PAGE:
The Fall and Rise
Invisible Hands Music IHCD61
Strangler gets a Grip on his Peach of a Solo Career.
I absolutely loved the Stranglers first three albums. They appealed to me in a way that most other Punk records didn’t or couldn’t at that time in my life; probably because I was married with a baby and in a good job.
For me the Stranglers music was a lot more ‘grown up’ than anyone else at that given time; dealing with some odd subjects in an adult manner and not just the average 1-2-3 Angry, angry, shouty, shouty, which is probably why those albums have stood the test of time. In fairness my musical tastes did wander and I never bought any of their latter albums or anyone’s solo work.
Which brings us to this retrospective of Hugh Cornwell’s solo albums over the last 27 years. Yes, you read that correctly twenty seven years.
The album opens with the sparky Leave Me Alone from Hi-Fi (released in 2000) and reminded me a lot of mid period Graham Parker as it has a bit of a message over a rocky melody; making it easy on the ear.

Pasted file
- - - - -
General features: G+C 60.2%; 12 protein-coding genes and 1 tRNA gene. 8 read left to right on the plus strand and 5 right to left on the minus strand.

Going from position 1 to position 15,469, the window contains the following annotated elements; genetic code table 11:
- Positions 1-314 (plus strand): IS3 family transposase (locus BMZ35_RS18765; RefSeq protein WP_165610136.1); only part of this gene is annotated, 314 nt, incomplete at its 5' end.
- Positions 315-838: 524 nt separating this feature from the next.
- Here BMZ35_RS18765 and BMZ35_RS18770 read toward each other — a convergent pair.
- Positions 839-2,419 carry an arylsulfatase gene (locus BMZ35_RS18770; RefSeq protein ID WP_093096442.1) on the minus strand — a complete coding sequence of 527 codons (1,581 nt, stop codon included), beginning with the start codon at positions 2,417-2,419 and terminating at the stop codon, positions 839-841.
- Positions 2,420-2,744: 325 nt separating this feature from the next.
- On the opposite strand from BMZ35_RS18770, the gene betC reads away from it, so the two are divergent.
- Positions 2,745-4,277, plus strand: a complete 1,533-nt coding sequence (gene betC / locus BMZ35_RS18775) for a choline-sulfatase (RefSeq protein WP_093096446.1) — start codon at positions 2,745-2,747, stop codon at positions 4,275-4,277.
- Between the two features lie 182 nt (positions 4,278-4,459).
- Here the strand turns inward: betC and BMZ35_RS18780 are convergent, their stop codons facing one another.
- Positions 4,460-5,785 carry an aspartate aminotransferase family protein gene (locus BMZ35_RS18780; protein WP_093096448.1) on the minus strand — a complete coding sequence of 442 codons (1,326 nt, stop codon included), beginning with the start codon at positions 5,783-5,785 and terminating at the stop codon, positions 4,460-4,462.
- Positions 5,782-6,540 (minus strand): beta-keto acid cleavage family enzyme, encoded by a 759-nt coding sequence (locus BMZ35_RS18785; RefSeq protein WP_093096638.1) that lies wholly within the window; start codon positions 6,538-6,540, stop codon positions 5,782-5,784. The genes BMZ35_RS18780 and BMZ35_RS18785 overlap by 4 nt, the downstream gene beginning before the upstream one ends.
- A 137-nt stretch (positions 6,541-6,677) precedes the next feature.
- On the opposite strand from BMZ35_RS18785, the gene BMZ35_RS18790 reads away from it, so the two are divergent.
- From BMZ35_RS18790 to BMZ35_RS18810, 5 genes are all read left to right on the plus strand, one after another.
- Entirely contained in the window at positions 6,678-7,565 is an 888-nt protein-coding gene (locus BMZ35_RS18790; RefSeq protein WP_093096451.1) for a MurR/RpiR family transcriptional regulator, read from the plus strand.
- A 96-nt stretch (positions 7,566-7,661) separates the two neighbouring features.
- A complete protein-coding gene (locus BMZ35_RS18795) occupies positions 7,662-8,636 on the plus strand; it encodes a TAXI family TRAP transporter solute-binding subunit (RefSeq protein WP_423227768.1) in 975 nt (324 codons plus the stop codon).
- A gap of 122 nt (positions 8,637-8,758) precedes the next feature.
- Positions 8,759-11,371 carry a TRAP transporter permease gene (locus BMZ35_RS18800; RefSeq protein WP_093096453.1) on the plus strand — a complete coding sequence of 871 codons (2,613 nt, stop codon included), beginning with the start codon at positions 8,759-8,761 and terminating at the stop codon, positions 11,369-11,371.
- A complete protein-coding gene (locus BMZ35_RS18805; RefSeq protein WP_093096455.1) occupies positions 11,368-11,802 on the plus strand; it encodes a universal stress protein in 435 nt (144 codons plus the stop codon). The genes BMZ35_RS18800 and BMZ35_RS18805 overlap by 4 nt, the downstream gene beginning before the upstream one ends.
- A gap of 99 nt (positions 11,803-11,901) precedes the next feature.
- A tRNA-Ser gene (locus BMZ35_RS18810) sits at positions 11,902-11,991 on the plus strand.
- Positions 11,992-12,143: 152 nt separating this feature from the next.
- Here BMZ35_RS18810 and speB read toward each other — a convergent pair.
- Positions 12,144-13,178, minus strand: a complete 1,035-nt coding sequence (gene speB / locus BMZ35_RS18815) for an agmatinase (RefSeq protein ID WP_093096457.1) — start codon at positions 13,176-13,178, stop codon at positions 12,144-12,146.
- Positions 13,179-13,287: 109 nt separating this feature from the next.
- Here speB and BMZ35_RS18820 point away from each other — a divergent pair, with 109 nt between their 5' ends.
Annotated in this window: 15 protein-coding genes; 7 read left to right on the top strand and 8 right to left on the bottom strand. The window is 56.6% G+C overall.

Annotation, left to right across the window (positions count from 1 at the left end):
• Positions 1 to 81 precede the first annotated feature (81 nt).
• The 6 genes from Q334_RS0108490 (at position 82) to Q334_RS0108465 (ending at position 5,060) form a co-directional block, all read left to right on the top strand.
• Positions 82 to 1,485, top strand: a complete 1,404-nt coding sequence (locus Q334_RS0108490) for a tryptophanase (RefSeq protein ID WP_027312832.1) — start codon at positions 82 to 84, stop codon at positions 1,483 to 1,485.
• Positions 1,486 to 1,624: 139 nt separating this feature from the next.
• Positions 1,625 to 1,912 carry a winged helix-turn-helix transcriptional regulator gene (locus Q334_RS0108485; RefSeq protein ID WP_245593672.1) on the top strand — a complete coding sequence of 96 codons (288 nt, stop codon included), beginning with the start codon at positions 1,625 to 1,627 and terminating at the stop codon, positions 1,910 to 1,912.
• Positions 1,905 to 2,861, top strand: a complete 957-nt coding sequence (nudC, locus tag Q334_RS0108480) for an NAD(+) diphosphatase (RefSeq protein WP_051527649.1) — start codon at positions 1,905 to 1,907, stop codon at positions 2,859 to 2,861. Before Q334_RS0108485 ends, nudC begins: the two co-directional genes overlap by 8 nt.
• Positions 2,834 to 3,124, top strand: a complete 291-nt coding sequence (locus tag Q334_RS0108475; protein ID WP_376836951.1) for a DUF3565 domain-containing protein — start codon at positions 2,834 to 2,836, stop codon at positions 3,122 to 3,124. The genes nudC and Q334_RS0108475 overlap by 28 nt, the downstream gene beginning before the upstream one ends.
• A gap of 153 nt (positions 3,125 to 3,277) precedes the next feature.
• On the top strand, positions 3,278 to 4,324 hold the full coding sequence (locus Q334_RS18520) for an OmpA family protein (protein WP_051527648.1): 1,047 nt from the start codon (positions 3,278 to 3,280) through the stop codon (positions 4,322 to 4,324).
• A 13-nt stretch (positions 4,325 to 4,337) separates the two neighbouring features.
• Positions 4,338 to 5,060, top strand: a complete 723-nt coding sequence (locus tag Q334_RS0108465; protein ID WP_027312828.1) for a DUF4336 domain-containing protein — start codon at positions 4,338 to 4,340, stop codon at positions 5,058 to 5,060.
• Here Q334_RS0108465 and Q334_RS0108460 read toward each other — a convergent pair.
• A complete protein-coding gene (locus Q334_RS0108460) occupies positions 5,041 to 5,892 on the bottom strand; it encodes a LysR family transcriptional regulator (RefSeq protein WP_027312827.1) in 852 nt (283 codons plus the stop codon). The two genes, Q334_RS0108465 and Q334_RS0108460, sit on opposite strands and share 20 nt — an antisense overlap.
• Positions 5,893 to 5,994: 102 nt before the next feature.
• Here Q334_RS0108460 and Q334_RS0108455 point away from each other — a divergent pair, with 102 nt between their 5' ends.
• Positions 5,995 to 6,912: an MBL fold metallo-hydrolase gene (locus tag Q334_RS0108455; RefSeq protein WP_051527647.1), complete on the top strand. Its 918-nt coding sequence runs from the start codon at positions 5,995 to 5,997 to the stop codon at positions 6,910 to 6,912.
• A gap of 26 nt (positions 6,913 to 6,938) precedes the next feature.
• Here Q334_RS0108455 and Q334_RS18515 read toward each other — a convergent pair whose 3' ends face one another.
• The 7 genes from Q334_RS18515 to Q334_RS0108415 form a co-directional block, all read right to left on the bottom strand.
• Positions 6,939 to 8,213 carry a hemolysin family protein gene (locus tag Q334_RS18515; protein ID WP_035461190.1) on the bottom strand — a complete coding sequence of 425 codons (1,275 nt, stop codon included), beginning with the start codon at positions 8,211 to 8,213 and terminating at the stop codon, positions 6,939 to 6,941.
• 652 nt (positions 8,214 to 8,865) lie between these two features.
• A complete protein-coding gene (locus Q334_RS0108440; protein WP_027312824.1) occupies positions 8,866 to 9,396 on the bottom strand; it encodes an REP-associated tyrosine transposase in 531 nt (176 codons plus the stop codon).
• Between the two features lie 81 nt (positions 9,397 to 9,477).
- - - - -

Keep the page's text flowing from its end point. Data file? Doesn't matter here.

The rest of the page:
A few tracks fall into the ‘interesting’ and ‘of their time’ category; such as the ones from Wired, Hot Cat on a Tin Roof which is light electronica not unlike Simple Minds (never my favourite band) and
First Bus to Babylon rocks along in a similar vein; absolutely nothing wrong with them all; just not what I would expect from one of Punk Rock’s most articulate songwriters.
For me the couple of stronger ‘stand out’ tracks are both sound slightly the Stranglers; which isn’t a surprise as their strongest tracks had Cornwell singing.
Slow Boat to Trowbridge (from Hooverdam) is quality English Indie Rock music in anyone’s book and both tracks from Beyond Elysian Fields, Under Her Spell and Cadiz are exactly what I want from Hugh Cornwell, thoughtful, intricate and fairly deep coupled with a tight melody. Obviously an album I should try to get hold of methinks.
For hardcore fans there is the added/obligatory bonus of a new rack – Live it and Breathe It. Possibly may favourte track here; channeling Squeeze through the Kinks Hugh Cornwell soundsas if he’s at peace with himself; but still has something to say; which bodes well for a new album and the tour that will accompany this release.
Released August 28th 2015